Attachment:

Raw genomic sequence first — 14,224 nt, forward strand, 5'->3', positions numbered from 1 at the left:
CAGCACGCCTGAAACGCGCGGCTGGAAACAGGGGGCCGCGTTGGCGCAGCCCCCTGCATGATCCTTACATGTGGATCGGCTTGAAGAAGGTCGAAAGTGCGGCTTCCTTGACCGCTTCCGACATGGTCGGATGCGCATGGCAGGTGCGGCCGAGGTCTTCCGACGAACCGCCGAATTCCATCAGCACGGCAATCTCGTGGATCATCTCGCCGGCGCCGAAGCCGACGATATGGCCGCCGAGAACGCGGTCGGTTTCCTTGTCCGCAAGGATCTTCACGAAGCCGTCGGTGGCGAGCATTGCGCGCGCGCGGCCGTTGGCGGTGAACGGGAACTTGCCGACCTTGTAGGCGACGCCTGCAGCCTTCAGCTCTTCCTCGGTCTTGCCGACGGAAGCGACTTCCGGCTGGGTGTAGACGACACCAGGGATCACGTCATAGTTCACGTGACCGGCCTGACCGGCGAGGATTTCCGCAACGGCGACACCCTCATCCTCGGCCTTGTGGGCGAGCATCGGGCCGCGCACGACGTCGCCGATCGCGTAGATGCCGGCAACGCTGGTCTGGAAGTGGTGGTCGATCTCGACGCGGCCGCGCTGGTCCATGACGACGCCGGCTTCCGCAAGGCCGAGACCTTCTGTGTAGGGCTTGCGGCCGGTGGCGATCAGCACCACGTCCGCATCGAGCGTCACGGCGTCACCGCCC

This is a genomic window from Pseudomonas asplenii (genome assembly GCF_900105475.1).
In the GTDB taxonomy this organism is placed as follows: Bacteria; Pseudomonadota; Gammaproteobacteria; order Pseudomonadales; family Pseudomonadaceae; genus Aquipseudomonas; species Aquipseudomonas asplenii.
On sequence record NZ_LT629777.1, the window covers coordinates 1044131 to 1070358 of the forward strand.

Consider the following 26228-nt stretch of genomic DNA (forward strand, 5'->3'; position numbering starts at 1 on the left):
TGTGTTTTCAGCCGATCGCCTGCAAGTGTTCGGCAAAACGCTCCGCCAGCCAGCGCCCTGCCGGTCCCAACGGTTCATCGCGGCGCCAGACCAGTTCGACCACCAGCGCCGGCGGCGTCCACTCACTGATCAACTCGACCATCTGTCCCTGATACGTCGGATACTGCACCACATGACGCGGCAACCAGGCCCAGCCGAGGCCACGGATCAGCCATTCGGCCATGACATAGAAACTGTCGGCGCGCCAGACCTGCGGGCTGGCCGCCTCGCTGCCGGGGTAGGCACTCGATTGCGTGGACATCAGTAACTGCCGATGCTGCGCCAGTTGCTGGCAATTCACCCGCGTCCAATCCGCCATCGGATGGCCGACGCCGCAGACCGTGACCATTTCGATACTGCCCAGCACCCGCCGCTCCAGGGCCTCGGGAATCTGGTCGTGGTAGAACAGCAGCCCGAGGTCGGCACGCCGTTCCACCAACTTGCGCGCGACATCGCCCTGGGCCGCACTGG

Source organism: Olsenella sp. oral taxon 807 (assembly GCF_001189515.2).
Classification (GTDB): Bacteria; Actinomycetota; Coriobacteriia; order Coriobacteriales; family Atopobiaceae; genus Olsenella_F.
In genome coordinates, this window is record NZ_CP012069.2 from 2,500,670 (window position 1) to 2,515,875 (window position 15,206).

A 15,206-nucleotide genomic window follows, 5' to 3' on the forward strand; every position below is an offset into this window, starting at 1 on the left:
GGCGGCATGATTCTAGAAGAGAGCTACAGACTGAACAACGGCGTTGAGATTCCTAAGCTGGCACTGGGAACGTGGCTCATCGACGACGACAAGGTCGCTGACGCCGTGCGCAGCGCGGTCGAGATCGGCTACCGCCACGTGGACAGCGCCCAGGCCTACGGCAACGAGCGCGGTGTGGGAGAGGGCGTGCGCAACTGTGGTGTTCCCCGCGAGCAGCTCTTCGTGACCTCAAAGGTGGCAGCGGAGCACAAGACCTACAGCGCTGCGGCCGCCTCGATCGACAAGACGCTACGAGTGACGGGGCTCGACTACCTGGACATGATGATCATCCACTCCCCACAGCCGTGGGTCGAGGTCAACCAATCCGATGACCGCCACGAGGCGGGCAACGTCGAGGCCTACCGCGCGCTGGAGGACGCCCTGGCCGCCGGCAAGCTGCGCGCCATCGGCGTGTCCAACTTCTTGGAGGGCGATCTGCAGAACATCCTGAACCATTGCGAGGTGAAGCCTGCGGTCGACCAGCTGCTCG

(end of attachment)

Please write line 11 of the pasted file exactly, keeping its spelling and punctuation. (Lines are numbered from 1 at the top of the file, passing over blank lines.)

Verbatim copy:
A 15,206-nucleotide genomic window follows, 5' to 3' on the forward strand; every position below is an offset into this window, starting at 1 on the left: